Java Reference
In-Depth Information
text.lookup() to dynamically look up the resource you need. If your dynamic beha-
vior occurs in a non-container-managed resource, such as a utility class, you'll need to use
the InitialContext .
5.2.11. Application client containers
So far you've been learning about EJB and resource injection for applications that are de-
ployed inside an EE server and run inside the EE server as well. But what about SE applic-
ations that run outside the EE server that need to access the EJBs and other resources the
server manages? This is where the application client container (ACC) comes in.
The ACC is a hidden gem in the EE world. It's a mini Java EE container that can be run
from the command line. Think of it as a souped-up Java Virtual Machine (JVM) with some
Java EE juice added. You can run any Java SE client such as a Swing application inside the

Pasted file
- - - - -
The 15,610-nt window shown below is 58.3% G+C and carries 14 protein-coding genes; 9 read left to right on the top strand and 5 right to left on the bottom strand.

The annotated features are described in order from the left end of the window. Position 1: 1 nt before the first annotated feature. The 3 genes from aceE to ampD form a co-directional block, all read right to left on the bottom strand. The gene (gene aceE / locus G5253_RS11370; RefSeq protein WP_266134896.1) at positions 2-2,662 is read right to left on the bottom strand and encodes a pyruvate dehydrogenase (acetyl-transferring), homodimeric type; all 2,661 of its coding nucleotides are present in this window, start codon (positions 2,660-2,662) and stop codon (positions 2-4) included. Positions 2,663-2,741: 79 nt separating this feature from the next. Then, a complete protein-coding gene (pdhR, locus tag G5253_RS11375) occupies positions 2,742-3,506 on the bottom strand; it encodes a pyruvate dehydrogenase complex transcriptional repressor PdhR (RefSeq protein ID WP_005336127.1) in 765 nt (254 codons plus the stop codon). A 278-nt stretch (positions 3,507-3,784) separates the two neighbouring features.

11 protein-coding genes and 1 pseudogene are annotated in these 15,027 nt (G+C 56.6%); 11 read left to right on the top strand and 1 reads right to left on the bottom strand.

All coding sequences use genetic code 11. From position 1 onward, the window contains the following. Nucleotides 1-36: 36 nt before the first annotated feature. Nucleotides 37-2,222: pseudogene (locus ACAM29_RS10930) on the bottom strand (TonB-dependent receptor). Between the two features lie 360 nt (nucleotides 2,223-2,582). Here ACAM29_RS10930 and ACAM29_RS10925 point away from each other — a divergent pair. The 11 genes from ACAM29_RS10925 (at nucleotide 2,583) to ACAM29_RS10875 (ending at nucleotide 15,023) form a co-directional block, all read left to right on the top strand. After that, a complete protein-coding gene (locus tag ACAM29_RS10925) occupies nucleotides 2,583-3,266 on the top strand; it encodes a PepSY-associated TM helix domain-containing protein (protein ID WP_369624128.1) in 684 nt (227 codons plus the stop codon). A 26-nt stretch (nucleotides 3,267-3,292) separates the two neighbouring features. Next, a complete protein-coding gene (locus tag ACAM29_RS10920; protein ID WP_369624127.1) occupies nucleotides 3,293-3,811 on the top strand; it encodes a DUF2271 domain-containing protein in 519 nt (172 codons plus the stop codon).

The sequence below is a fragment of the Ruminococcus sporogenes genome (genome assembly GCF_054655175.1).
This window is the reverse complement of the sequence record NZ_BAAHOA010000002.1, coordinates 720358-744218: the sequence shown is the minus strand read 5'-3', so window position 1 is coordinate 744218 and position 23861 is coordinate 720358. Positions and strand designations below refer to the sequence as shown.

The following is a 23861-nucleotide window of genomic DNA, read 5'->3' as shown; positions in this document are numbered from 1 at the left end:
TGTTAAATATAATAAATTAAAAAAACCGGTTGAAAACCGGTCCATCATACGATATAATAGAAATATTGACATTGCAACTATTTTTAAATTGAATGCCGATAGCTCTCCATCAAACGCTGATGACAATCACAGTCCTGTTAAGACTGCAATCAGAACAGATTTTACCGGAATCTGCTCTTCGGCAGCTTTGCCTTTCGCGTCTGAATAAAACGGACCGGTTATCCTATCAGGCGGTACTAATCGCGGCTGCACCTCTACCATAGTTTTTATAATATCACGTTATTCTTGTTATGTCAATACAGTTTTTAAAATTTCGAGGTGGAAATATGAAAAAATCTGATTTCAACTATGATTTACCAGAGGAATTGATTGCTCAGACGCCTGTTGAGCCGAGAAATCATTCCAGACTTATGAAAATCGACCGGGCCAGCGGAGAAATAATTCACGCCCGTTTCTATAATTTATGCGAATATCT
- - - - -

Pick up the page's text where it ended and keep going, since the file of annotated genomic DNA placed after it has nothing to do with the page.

ACC as if you were using a regular JVM. The beauty of it is that the ACC will recognize
and process most Java EE annotations such as the @EJB annotation. Among other things,
the ACC can look up and inject EJBs on remote servers, communicate with remote EJBs
using RMI, provide authentication, perform authorization, publish and subscribe to JMS
resources, and so forth. The ACC really shines if you need to use EJBs in an SE application
or would like to inject real resources into your POJO during unit testing.
Any Java class with a main method can be run inside the ACC. Typically, you package your
application as a JAR and define the MainClass in META-INF/MANIFEST . Option-
ally, the JAR may contain a deployment descriptor ( META-INF/application-cli-
ent.xml ) and a file that contains the environment properties for
connecting to a remote EJB container. As a quick example, if the ActionBazaar EE applic-
ation had a remote bid service EJB, an SE application would simply use a static property to
inject it, as follows:
private static BidService remoteBidService;
public class BidServiceClient {
public static void main(String[] args) {
System.out.println("result = " + remoteBidService.addBid(bid));
Once you've created your SE application, the process of running it in the ACC is EE serv-
er-specific. Let's take a quick look at how to do this with GlassFish. Assume you pack-
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